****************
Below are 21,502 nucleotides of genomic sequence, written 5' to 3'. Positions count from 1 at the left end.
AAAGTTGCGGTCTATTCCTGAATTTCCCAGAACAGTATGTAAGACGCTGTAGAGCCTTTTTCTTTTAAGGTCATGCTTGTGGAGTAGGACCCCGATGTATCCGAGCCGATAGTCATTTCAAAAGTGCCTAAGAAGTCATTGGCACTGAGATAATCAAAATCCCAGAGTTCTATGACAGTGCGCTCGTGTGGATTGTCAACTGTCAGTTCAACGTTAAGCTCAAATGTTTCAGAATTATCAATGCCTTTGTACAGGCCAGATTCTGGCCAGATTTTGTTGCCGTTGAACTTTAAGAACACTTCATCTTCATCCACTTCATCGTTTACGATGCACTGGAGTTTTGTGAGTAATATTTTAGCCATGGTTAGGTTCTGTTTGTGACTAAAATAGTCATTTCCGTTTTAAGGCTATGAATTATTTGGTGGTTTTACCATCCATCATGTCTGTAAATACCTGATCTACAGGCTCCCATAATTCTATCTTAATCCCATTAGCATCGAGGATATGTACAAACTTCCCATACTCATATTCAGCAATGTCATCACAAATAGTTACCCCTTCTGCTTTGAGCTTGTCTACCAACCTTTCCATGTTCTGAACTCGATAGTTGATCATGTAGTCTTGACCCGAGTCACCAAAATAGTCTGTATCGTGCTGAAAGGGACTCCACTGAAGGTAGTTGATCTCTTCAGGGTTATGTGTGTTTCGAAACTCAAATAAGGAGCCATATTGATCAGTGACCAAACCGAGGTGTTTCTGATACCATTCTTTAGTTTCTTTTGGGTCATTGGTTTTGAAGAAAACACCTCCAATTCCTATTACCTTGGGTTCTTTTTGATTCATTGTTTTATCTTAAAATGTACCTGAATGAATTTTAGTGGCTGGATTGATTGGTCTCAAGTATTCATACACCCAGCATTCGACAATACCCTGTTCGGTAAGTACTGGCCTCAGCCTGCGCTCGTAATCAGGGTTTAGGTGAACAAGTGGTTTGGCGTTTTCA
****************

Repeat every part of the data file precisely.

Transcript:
Below are 21,502 nucleotides of genomic sequence, written 5' to 3'. Positions count from 1 at the left end.
AAAGTTGCGGTCTATTCCTGAATTTCCCAGAACAGTATGTAAGACGCTGTAGAGCCTTTTTCTTTTAAGGTCATGCTTGTGGAGTAGGACCCCGATGTATCCGAGCCGATAGTCATTTCAAAAGTGCCTAAGAAGTCATTGGCACTGAGATAATCAAAATCCCAGAGTTCTATGACAGTGCGCTCGTGTGGATTGTCAACTGTCAGTTCAACGTTAAGCTCAAATGTTTCAGAATTATCAATGCCTTTGTACAGGCCAGATTCTGGCCAGATTTTGTTGCCGTTGAACTTTAAGAACACTTCATCTTCATCCACTTCATCGTTTACGATGCACTGGAGTTTTGTGAGTAATATTTTAGCCATGGTTAGGTTCTGTTTGTGACTAAAATAGTCATTTCCGTTTTAAGGCTATGAATTATTTGGTGGTTTTACCATCCATCATGTCTGTAAATACCTGATCTACAGGCTCCCATAATTCTATCTTAATCCCATTAGCATCGAGGATATGTACAAACTTCCCATACTCATATTCAGCAATGTCATCACAAATAGTTACCCCTTCTGCTTTGAGCTTGTCTACCAACCTTTCCATGTTCTGAACTCGATAGTTGATCATGTAGTCTTGACCCGAGTCACCAAAATAGTCTGTATCGTGCTGAAAGGGACTCCACTGAAGGTAGTTGATCTCTTCAGGGTTATGTGTGTTTCGAAACTCAAATAAGGAGCCATATTGATCAGTGACCAAACCGAGGTGTTTCTGATACCATTCTTTAGTTTCTTTTGGGTCATTGGTTTTGAAGAAAACACCTCCAATTCCTATTACCTTGGGTTCTTTTTGATTCATTGTTTTATCTTAAAATGTACCTGAATGAATTTTAGTGGCTGGATTGATTGGTCTCAAGTATTCATACACCCAGCATTCGACAATACCCTGTTCGGTAAGTACTGGCCTCAGCCTGCGCTCGTAATCAGGGTTTAGGTGAACAAGTGGTTTGGCGTTTTCA